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Yahoo (finally!) to make SSL encryption the default for webmail

Oct
15

YahooYahoo has confirmed it will finally enable encryption by default for its web-based email starting on 8 January 2014, according to The Washington Post – one year to the day after it rolled out the option of protecting users’ webmail privacy with HTTPS.

Its webmail brethren have been way ahead of Yahoo for years now.

Google offered SSL as an option for webmail in July 2008 and made it the default setting in January 2010.

Microsoft followed, offering HTTPS as an option for Hotmail in November 2010 and switching to default during Hotmail’s rebranding to Outlook.com in July 2012.

Facebook made secure web browsing a default for US users in November 2012 and for all users worldwide (well, except if they use certain mobile phones and carriers that don’t fully support HTTPS) in July 2013.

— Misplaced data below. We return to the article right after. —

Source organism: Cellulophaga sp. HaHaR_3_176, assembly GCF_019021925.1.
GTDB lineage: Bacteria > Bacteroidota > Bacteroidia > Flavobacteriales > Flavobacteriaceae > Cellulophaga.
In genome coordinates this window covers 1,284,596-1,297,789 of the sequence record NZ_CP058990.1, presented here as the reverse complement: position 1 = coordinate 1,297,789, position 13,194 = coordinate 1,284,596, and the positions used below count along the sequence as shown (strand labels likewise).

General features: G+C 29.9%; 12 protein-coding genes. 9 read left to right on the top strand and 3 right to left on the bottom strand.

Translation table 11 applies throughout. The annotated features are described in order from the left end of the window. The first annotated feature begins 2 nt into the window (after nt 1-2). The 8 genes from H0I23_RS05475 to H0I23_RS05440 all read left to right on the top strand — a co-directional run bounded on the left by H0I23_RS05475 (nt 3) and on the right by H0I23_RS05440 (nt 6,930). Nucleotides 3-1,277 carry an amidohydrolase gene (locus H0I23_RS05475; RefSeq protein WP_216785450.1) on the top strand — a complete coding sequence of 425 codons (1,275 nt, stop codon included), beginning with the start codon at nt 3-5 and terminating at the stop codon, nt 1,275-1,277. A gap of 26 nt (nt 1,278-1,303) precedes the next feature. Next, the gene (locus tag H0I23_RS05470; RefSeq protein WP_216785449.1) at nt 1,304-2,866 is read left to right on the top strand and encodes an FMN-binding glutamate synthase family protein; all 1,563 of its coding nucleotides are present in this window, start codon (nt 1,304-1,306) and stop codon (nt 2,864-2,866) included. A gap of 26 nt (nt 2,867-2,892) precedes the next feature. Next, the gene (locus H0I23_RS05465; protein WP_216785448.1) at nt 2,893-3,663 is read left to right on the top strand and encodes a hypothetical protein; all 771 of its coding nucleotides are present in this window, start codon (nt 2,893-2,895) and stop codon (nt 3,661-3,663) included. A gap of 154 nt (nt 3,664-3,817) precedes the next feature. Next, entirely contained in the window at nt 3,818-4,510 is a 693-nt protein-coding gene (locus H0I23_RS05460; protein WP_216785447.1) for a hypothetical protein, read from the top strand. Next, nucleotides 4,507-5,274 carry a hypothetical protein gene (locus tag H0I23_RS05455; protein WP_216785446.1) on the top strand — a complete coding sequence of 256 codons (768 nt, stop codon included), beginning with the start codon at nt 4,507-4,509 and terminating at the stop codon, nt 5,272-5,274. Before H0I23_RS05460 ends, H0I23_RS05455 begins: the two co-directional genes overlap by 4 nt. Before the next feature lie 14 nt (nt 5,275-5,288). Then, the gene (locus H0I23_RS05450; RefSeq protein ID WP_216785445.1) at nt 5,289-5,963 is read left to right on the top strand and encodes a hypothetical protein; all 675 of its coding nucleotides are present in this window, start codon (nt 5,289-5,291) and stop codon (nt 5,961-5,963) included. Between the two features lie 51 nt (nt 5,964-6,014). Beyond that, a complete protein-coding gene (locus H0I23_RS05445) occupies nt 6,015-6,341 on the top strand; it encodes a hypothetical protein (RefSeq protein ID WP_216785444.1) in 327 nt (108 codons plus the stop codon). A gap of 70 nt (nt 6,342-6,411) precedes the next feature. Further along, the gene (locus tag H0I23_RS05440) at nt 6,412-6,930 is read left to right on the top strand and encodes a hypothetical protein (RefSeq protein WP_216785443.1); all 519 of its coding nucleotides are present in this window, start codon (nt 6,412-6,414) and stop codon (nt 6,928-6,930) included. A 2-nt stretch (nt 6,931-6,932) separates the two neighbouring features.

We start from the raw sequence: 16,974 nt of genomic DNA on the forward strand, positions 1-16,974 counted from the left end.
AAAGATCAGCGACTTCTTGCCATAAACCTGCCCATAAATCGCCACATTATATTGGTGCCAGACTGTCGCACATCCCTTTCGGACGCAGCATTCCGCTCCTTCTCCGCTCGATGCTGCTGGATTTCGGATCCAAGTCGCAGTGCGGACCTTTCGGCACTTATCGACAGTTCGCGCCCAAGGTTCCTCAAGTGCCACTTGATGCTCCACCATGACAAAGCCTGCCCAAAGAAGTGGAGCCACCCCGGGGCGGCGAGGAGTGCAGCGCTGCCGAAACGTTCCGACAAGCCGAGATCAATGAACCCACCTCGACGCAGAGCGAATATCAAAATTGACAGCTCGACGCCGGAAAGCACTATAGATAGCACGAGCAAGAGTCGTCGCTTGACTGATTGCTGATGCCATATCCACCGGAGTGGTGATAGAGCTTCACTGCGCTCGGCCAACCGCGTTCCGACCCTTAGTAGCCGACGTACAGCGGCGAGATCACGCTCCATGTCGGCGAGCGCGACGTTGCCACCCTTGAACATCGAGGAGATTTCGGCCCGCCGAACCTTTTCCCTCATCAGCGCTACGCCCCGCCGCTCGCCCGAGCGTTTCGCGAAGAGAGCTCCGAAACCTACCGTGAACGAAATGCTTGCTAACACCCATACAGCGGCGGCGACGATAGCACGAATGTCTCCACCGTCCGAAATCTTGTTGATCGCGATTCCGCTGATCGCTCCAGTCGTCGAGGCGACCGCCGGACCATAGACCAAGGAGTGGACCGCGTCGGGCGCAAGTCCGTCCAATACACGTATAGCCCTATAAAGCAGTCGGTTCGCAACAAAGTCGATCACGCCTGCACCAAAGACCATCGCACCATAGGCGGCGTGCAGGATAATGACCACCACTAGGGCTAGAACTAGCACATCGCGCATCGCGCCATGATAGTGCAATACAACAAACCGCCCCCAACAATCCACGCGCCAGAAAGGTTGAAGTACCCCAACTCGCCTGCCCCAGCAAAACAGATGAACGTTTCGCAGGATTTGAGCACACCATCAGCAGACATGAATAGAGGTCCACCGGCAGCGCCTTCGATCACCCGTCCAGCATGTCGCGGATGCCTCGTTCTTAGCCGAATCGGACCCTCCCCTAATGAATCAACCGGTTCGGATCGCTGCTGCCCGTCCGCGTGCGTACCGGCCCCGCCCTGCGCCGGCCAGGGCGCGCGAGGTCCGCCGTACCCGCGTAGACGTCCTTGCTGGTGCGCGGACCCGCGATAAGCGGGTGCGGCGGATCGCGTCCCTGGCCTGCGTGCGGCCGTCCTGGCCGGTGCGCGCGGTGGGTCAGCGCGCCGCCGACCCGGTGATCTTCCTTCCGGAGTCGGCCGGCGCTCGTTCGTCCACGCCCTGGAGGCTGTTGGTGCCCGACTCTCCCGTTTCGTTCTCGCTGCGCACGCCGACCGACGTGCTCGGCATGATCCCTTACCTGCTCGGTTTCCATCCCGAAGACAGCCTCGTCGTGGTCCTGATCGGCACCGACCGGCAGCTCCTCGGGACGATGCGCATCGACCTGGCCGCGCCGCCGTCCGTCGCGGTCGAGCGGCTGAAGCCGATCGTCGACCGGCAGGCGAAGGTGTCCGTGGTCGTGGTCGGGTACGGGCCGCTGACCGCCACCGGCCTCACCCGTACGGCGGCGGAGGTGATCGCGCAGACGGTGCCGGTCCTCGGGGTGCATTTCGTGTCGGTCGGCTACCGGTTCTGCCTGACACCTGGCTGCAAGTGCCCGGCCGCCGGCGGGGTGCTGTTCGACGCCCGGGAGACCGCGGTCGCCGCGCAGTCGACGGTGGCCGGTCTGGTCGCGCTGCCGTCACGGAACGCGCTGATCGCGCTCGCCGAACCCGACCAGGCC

As we noted when Yahoo first made secure browsing available, without full-session HTTPS turned on, anybody on your WiFi network could read any of the emails you write and receive, by using a tool like Firesheep, as they’re transmitted from Yahoo to your browser.

Does Yahoo’s head-scratching lateness still entail greatness?

As The Register’s Neil McAllister points out, recent revelations about the work of the US’s National Security Agency (NSA) and the UK’s Government Communications Headquarters (GCHQ) to decipher SSL-encrypted communications means that Yahoo’s decision to switch to default HTTPS might not only be “very late” but also “very little.”

But then again, NSA secret leaker Edward Snowden himself confirmed in a QA with Guardian readers in June that encryption works if properly implemented.

In fact, Snowden said, properly implemented, strong crypto systems are “one of the few things that you can rely on”, although, he added, the NSA can frequently find ways around it as a result of weak security on the computers at either end of the communication.

As Yahoo said in the email statement sent to The Washington Post:

Yahoo takes the security of our users very seriously.

Let’s hope it means business.

Article source: http://feedproxy.google.com/~r/nakedsecurity/~3/T7InAAATFUE/

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